There are more possible moves in a game of chess than there are atoms in the known universe. So how do computers, which are officially better chess players than humans now, know which moves to make and which to avoid? The Thinking Machine visualizes the thought process of a simple chess computer, as it traces its way through all of the possible moves it can make in a given game in real time.
Very roughly speaking, there are two objective ways of seeing who is winning a game of chess at any given time. The first is the numeric value of the pieces left on the board, where a pawn is worth 1 point, a knight 3 points, a queen 9 points, and so on. More important than points, though, is board position. Every chess piece on a board controls a certain range of squares, in that an opponent can’t move to those squares without the threat of being captured.
So when computers think about chess, they tend to measure their performance against these metrics. They want to increase the relative value of their pieces compared to their opponent, while dominating the largest area of the board. Where it gets complicated is that they don’t necessarily want to do it just for the next move, but three moves, five moves, and even 10 moves down the line. Computers literally need to think in multiple dimensions to track all the possible outcomes of even the simplest move.
You can see this at work in the Thinking Machine. The board is constantly pulsing with dark and light checkerboards showing which squares the computer sees as being most strongly controlled by which player. For example, if the square d4 is pulsing a dark checkerboard pattern, the Thinking Machine thinks that black has the biggest influence on that square in all the multiverses of moves it has plotted out so far.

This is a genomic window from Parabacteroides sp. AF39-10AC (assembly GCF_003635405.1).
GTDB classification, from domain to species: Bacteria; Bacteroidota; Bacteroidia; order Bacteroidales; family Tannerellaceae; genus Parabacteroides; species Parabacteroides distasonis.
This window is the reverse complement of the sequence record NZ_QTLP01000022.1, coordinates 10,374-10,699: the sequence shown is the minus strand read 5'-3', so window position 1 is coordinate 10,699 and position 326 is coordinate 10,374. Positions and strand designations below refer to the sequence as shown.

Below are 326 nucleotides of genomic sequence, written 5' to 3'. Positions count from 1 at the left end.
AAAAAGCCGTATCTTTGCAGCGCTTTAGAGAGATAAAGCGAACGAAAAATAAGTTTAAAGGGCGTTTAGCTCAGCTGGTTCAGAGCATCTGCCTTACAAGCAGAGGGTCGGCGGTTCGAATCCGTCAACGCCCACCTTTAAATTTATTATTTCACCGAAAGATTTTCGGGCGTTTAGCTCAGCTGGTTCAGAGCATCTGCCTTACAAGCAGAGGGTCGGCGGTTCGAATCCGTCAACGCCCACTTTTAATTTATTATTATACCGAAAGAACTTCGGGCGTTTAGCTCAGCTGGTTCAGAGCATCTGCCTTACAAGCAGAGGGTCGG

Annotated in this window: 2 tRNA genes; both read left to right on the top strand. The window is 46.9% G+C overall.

When you make a move in the Thinking Machine, you can also see how the computer is thinking, not just about the move it will make next, but the move you will make in response. Orange lines traced between squares and pieces represent what the computer thinks black’s move should be, green lines represent what the computer thinks white’s responding move would be. As these lines overlay each other, they become brighter, representing what the Thinking Machine believes white and black’s best moves are. Ultimately, the Thinking Machine tends to make moves along the paths of bright orange lines (black’s best move, averaged across thousands of possible chess games), as long as they aren’t connected to bright green lines (white’s best move, in the same multiverse of possible moves.)
This all sounds extremely complicated, but believe it or not, this is actually an incredibly simple model of how chess computers work, based upon techniques pioneered over 60 years ago. Today’s chess supercomputers are even more powerful. Try to visualize what’s going on in their silicon cortex, and your screen might explode.